If no action is taken and the strike expires in-the-money with the subsequent sale of the shares, the final return will be 13.5%
The “Unwind Now” tab of the Elite and Elite-Plus calculators will do the calculations for us.
I understand the calculations behind the 12.4% if we unwind now, but less sure about how we arrive at 13.5% if no action is taken. Could you please help me understand how we get to that number?
13.5% is the result of adding initial time-value + share appreciation if MJ is priced above the $22.00 strike at expiration.
See the spreadsheet below where I used the multiple tab of the Elite calculator.
CLICK ON IMAGE TO ENLARGE & USE THE BACK ARROW TO RETURN TO BLOG.
I would love to get your input on my current scenario with my BCI portfolio. I have 3 stocks that I’m bullish on and most of my FEB ITM/OTM calls have moved in the money with all 3 stocks reporting earnings in March. Most of them do not meet the requirements to Unwind.
I know you have mentioned in your books that you have chanced holding options before thru earnings and was wondering what your thoughts are on holding positions that have moved in the money and rolling out and up thru earnings versus giving up the stock gains to avoid earnings reports?
If we decide to hold a stock through an earnings report, we wait until after the report passes before writing the call.
If a strike is ITM during the current contract and we want to retain that stock (about to report), we BTC the near month option and sell the next option after the report passes. This will work in our favor more often than not. We use this approach only when we have confidence in the earnings outcome.
I generally do not undertake earnings risk in my option-selling portfolios.
This week’s 4-page report of top-performing ETFs and analysis of the top-performing Select Sector SPDRs has been uploaded to your premium site. One and three-month analysis are included in the report. Weekly option and implied volatility stats are also incorporated.
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Alan and the BCI team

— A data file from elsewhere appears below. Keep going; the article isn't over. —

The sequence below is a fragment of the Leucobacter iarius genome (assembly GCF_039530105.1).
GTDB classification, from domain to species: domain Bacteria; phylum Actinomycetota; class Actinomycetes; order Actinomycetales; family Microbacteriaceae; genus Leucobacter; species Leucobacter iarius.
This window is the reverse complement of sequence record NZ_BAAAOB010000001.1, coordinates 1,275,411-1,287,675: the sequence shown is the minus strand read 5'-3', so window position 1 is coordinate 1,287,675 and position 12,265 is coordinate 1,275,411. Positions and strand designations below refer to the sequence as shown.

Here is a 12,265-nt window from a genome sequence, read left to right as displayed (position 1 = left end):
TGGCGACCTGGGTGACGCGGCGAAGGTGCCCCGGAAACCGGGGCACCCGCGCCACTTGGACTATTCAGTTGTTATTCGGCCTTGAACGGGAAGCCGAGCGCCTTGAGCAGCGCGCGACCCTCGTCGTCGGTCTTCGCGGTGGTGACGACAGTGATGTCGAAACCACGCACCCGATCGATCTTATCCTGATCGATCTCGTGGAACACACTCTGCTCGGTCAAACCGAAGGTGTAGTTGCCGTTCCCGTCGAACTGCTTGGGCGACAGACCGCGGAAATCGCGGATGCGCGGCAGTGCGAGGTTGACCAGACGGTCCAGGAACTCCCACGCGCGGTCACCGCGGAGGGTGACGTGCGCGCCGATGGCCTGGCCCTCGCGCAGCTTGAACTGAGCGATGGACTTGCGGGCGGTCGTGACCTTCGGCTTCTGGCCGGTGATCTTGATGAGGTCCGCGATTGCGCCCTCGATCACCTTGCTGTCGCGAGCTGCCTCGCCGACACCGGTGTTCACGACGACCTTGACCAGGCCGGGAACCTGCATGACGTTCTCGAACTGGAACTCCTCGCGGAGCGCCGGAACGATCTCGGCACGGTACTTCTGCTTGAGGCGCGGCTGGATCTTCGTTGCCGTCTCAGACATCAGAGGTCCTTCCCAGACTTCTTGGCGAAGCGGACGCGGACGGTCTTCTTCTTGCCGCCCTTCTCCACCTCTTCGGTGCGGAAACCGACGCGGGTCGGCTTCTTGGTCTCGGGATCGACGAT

Hi again Alan,
I was just wondering if you’ve ever done a Pros / Cons video of rolling up an option in the same expiration near expiration for a debit for the purpose of still keeping it ITM to try and capture an extra bit of intrinsic in the hopes it will still assign on expiration day.
I know you’ve done many a vid on at least part of that since roll ups and roll up and out are well known and discussed topics. And of course one of the cons is there’s no guarantee if you pay a debit to do this that the underlying won’t fall before expiration and not actually assign, then you are stuck with a debit for the transaction and have to decide whether to stay in and sell more calls or close or whatever is next in your plan of attack since you didn’t capture the new higher strike intrinsic.
Anyway, I noticed you seemed to be doing more videos lately which is always nice and noticed some pros and cons and comparisons lists in them and just wanted to float an idea for you.
In our BCI methodology, if a strike moves deep in-the-money during a contract, the strategy we consider is the mid-contract unwind exit strategy (MCU). Rolling-up in the same contract puts us at risk of profit-taking with a compromised amount of time to mitigate.
An exception to this guideline is when we are using the PMCC strategy where we have a long-term commitment to the underlying security.
For more information on the MCU:
Complete Encyclopedia-Classic: Pages 266 – 273
Complete Encyclopedia- Volume 2: Pages 243 – 252
You are 100% correct that we should be prepared to take advantage of substantial appreciation in the same contract month (week). The decision upon us is which path to take.